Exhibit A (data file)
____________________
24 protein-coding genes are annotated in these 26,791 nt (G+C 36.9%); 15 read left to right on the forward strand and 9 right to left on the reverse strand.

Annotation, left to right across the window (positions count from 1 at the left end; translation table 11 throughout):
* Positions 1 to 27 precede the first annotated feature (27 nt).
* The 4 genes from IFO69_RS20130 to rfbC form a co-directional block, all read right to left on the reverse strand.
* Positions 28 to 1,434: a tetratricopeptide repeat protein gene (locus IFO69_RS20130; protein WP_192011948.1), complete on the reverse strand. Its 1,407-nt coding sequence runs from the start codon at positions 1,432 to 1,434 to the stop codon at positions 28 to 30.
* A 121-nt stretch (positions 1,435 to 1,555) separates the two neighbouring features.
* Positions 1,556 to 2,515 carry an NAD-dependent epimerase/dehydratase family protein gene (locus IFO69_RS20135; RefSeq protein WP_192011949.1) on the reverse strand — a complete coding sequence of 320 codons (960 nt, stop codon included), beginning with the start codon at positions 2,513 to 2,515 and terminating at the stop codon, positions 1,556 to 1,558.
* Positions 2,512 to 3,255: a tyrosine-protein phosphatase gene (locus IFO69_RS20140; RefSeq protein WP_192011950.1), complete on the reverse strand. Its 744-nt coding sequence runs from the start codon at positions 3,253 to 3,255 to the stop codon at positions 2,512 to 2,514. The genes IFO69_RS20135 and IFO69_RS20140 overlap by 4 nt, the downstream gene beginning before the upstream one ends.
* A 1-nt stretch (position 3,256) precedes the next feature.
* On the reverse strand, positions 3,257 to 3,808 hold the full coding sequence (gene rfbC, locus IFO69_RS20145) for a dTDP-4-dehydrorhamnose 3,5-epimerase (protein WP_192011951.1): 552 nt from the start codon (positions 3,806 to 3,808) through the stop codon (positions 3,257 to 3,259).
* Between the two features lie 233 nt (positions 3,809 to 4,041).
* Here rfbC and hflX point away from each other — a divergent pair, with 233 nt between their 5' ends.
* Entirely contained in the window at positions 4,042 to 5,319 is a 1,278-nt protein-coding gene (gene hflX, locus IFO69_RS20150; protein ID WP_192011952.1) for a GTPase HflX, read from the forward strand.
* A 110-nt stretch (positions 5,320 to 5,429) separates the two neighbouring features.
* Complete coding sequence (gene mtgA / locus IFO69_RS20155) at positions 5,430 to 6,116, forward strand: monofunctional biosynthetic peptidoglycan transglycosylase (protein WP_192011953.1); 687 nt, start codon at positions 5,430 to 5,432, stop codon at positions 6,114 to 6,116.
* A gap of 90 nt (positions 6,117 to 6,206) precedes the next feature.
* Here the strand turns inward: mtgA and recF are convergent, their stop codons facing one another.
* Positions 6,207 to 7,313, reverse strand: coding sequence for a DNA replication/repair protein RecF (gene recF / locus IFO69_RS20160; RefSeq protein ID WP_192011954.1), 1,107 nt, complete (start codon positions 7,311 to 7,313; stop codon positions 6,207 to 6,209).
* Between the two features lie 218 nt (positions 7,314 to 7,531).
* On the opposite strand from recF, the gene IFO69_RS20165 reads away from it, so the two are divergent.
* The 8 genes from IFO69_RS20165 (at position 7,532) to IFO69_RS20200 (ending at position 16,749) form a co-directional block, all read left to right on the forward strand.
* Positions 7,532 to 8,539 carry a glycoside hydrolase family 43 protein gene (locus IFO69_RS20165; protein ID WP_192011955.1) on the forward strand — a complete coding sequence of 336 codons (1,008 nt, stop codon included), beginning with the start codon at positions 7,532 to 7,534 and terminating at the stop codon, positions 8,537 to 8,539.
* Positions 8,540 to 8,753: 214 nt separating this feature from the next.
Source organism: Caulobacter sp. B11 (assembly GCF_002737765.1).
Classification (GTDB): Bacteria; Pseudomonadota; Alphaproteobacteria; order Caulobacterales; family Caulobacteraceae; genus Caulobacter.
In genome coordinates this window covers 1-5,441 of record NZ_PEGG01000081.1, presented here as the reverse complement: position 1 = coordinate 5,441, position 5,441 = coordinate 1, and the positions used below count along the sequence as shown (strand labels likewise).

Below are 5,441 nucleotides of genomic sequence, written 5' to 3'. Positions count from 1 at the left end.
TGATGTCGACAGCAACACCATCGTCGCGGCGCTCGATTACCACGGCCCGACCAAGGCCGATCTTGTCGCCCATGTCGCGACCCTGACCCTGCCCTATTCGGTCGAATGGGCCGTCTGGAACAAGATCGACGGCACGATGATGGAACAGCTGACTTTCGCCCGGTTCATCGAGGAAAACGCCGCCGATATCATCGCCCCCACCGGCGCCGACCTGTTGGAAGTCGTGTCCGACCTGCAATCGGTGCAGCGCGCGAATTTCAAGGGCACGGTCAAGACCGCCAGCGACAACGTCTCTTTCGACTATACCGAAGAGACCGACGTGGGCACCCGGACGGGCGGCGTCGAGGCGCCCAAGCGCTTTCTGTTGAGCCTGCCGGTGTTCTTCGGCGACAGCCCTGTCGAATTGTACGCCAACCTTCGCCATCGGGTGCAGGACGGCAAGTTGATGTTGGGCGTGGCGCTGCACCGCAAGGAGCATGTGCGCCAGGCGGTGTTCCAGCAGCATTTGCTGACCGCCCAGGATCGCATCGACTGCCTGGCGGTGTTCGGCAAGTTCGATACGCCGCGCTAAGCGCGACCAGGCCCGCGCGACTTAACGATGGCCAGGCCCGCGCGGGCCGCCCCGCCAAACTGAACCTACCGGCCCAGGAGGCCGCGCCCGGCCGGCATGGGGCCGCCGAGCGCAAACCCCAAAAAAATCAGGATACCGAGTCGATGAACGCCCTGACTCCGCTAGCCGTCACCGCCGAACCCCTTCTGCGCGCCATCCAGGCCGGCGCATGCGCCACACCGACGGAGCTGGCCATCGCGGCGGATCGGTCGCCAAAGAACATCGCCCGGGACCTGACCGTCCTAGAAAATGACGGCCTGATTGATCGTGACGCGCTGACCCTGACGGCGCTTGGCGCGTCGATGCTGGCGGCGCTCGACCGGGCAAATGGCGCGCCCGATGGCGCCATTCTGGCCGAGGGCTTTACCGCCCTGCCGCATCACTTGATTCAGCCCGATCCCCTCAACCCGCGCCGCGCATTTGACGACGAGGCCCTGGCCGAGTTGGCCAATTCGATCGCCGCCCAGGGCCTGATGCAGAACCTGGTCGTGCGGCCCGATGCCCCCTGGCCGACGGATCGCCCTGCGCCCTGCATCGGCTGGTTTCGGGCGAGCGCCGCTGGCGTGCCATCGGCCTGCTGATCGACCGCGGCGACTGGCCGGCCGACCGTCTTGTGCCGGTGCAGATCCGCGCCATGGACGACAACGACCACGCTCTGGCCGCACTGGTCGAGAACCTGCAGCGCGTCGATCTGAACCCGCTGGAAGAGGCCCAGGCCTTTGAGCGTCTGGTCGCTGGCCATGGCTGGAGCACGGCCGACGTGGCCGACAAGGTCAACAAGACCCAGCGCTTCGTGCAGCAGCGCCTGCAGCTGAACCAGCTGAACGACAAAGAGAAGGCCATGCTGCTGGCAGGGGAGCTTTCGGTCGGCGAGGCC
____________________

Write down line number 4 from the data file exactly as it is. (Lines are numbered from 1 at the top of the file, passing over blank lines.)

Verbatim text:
* The 4 genes from IFO69_RS20130 to rfbC form a co-directional block, all read right to left on the reverse strand.